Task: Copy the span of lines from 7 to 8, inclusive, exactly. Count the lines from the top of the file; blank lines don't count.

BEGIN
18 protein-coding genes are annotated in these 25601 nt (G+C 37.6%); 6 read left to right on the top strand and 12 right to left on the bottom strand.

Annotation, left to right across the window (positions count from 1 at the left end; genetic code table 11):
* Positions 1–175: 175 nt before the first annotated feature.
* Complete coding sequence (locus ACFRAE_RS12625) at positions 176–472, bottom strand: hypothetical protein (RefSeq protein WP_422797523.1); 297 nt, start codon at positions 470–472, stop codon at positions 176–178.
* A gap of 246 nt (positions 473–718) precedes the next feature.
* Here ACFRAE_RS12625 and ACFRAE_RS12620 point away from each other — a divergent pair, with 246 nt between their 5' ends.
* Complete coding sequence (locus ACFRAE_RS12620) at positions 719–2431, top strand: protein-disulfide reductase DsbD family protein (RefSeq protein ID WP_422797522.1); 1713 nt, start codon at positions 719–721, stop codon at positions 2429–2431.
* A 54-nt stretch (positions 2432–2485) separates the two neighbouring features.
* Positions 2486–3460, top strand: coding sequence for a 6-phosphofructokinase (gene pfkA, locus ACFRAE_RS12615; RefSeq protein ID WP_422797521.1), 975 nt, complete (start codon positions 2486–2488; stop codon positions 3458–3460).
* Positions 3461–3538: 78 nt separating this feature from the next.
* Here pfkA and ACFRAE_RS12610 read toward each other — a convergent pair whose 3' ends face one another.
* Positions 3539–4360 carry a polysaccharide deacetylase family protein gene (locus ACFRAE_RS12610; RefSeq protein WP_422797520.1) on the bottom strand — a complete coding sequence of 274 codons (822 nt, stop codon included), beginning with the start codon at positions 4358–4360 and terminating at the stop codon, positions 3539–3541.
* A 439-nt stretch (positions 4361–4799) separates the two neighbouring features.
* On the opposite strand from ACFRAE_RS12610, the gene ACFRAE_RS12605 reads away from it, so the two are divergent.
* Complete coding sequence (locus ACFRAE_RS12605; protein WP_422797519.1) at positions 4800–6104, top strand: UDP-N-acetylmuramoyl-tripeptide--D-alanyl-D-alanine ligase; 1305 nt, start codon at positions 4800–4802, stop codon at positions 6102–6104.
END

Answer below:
* Complete coding sequence (locus ACFRAE_RS12620) at positions 719–2431, top strand: protein-disulfide reductase DsbD family protein (RefSeq protein ID WP_422797522.1); 1713 nt, start codon at positions 719–721, stop codon at positions 2429–2431.
* A 54-nt stretch (positions 2432–2485) separates the two neighbouring features.